Abuja: Islamic State-allied Boko Haram jihadists have killed another kidnapped female Red Cross worker in northeast Nigeria, the agency said on Tuesday, a month after militants murdered one of her colleagues.

Three female health workers were kidnapped on March 1 during a Boko Haram raid on the remote town of Rann, in Borno state, that killed three other aid workers and eight Nigerian soldiers.

Two of the kidnapped women, Hauwa Liman and Saifura Khorsa, worked for the International Committee of the Red Cross (ICRC), while the third, Alice Loksha, worked for the UN children’s agency, UNICEF.

The ICRC said on Tuesday it had received information Liman had been killed by her captors, without giving further details. The government had also earlier announced news of the second killing.

“The news of Hauwa’s death has broken our hearts,” ICRC’s Regional Director for Africa, Patricia Danzi said in a statement.

“We appealed for mercy and an end to such senseless murders. How can it be that two female health care workers were killed back-to-back?” There had been no news of the trio until last month when the ICRC said it had received footage of Khorsa’s killing from the IS-backed Boko Haram faction Islamic State West Africa Province (ISWAP).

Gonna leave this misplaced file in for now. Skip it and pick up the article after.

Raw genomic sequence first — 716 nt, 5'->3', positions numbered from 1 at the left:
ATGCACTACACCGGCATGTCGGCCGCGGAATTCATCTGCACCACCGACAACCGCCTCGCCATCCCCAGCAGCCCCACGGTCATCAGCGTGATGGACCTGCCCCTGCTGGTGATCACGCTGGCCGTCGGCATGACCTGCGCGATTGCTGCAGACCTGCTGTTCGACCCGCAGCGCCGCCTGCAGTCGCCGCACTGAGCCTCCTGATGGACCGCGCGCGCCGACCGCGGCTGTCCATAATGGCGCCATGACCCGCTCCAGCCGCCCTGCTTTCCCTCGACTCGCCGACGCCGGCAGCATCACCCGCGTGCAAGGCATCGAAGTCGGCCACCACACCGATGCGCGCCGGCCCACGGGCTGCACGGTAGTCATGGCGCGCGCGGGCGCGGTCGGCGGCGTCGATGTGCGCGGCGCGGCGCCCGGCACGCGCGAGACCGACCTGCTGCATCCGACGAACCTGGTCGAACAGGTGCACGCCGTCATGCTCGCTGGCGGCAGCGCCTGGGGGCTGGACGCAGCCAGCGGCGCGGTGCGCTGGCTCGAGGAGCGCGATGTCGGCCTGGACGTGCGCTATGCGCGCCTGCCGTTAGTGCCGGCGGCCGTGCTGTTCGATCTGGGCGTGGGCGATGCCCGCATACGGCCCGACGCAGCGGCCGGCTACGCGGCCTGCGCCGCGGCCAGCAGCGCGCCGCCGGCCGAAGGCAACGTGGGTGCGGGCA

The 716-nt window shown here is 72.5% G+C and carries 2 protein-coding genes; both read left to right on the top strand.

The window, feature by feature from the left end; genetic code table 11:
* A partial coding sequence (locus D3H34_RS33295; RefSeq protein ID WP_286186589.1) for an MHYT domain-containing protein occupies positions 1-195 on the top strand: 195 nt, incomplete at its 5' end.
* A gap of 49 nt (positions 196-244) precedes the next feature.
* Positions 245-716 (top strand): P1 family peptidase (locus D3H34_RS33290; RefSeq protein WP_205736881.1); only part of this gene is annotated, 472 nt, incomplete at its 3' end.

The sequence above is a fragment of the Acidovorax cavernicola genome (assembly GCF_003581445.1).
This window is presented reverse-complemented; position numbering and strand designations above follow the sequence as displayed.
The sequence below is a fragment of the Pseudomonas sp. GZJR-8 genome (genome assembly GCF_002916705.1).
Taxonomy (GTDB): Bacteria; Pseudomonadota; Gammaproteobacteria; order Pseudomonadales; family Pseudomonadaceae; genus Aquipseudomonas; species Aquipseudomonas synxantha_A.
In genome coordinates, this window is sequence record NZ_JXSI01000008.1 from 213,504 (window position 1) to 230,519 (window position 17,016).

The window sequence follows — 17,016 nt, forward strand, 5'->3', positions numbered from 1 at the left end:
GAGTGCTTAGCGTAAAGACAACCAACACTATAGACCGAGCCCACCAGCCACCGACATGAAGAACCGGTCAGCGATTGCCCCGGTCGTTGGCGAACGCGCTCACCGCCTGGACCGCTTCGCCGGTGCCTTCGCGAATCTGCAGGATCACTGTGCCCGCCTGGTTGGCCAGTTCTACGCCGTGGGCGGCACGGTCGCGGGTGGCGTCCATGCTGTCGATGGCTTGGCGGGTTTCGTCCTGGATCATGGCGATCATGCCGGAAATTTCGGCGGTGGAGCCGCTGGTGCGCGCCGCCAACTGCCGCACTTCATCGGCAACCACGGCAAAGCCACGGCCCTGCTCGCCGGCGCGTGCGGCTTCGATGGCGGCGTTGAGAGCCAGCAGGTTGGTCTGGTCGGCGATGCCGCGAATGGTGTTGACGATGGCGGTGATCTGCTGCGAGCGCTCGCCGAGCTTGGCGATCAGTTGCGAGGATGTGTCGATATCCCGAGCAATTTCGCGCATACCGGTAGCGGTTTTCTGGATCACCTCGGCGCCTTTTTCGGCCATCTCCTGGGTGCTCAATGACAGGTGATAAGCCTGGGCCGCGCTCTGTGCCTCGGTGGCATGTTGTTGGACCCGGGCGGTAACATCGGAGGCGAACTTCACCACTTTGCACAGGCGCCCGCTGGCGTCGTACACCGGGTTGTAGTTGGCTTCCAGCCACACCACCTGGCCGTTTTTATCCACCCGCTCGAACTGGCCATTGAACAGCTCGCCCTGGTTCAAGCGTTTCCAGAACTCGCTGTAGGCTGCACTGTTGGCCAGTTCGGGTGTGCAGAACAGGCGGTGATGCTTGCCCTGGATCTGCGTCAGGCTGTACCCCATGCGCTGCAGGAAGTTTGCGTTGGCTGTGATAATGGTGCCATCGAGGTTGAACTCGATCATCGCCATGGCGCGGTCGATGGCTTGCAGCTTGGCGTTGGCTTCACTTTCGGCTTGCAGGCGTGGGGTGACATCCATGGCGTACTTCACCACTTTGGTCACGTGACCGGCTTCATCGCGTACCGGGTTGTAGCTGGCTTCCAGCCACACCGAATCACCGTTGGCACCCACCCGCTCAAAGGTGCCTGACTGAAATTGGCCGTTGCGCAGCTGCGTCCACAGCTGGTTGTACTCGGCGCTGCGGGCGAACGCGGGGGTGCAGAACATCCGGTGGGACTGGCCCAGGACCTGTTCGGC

ISWAP then threatened to kill Liman and Loksha, as well as a 15-year-old Christian schoolgirl Leah Sharibu who was kidnapped from the town of Dapchi, in Yobe state, in February.

The ICRC last weekend appealed for the captives’ release and for the jihadists to show mercy, as they were “doing nothing but helping communities” in the conflict-riven region.

But Nigeria’s Information Minister Lai Mohammed earlier announced the latest death as a deadline expired and said the government was “shocked and saddened” at the killing, calling it “dastardly, inhuman and ungodly”.

He did not initially identify the victim but later added in a tweet that he “commiserated with the family of Hauwa Liman”.

Mohammed said: “It is very unfortunate that it has come to this. Before and after the deadline issued by her abductors, the federal government did everything any responsible government should do to save the aid worker.

“As we have been doing since these young women were abducted, we kept the line of negotiations open all through. In all the negotiations, we acted in the best interest of the women and the country as a whole.” He said officials continued to work to free the others from captivity.

More than 27,000 people have been killed in northeast Nigeria since the Boko Haram insurgency began in 2009, while nearly two million others remain homeless due to the conflict.

Nigeria’s military and government maintain the Islamist rebels are weakened to the point of defeat but fighters from the IS-backed faction have conducted repeated raids on military bases in recent months.

This is published unedited from the PTI feed.